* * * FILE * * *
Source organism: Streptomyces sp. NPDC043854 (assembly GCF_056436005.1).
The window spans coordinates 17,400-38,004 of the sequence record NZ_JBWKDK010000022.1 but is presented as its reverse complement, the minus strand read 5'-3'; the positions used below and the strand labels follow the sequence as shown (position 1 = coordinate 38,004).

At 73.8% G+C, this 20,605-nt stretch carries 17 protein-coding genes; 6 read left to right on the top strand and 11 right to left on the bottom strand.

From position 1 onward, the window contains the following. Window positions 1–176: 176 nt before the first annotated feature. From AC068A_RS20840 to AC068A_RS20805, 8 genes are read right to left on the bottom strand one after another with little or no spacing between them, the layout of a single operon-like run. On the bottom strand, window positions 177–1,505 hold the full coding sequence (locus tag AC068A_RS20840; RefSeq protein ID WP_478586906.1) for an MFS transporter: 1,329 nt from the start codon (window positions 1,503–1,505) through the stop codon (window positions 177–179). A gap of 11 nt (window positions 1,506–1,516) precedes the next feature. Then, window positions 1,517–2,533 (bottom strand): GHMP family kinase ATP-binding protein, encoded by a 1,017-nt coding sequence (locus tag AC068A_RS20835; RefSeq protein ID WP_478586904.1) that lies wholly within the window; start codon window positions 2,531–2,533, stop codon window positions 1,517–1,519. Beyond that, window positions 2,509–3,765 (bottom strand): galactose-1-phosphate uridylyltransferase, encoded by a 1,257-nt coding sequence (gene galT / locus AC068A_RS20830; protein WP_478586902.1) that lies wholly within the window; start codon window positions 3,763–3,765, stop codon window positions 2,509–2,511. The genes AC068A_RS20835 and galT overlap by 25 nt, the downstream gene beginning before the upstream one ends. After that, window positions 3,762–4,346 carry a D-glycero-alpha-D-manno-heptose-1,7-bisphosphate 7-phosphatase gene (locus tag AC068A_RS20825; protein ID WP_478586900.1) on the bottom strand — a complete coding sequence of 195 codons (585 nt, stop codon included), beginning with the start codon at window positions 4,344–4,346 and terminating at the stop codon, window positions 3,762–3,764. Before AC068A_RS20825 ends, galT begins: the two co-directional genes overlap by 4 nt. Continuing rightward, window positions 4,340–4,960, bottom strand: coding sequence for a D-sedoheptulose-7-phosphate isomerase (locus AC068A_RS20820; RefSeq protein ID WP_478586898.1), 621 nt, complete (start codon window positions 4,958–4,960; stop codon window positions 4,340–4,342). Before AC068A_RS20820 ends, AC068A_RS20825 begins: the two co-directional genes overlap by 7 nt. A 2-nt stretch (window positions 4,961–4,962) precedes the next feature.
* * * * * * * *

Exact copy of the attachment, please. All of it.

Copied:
Source organism: Streptomyces sp. NPDC043854 (assembly GCF_056436005.1).
The window spans coordinates 17,400-38,004 of the sequence record NZ_JBWKDK010000022.1 but is presented as its reverse complement, the minus strand read 5'-3'; the positions used below and the strand labels follow the sequence as shown (position 1 = coordinate 38,004).

At 73.8% G+C, this 20,605-nt stretch carries 17 protein-coding genes; 6 read left to right on the top strand and 11 right to left on the bottom strand.

From position 1 onward, the window contains the following. Window positions 1–176: 176 nt before the first annotated feature. From AC068A_RS20840 to AC068A_RS20805, 8 genes are read right to left on the bottom strand one after another with little or no spacing between them, the layout of a single operon-like run. On the bottom strand, window positions 177–1,505 hold the full coding sequence (locus tag AC068A_RS20840; RefSeq protein ID WP_478586906.1) for an MFS transporter: 1,329 nt from the start codon (window positions 1,503–1,505) through the stop codon (window positions 177–179). A gap of 11 nt (window positions 1,506–1,516) precedes the next feature. Then, window positions 1,517–2,533 (bottom strand): GHMP family kinase ATP-binding protein, encoded by a 1,017-nt coding sequence (locus tag AC068A_RS20835; RefSeq protein ID WP_478586904.1) that lies wholly within the window; start codon window positions 2,531–2,533, stop codon window positions 1,517–1,519. Beyond that, window positions 2,509–3,765 (bottom strand): galactose-1-phosphate uridylyltransferase, encoded by a 1,257-nt coding sequence (gene galT / locus AC068A_RS20830; protein WP_478586902.1) that lies wholly within the window; start codon window positions 3,763–3,765, stop codon window positions 2,509–2,511. The genes AC068A_RS20835 and galT overlap by 25 nt, the downstream gene beginning before the upstream one ends. After that, window positions 3,762–4,346 carry a D-glycero-alpha-D-manno-heptose-1,7-bisphosphate 7-phosphatase gene (locus tag AC068A_RS20825; protein ID WP_478586900.1) on the bottom strand — a complete coding sequence of 195 codons (585 nt, stop codon included), beginning with the start codon at window positions 4,344–4,346 and terminating at the stop codon, window positions 3,762–3,764. Before AC068A_RS20825 ends, galT begins: the two co-directional genes overlap by 4 nt. Continuing rightward, window positions 4,340–4,960, bottom strand: coding sequence for a D-sedoheptulose-7-phosphate isomerase (locus AC068A_RS20820; RefSeq protein ID WP_478586898.1), 621 nt, complete (start codon window positions 4,958–4,960; stop codon window positions 4,340–4,342). Before AC068A_RS20820 ends, AC068A_RS20825 begins: the two co-directional genes overlap by 7 nt. A 2-nt stretch (window positions 4,961–4,962) precedes the next feature.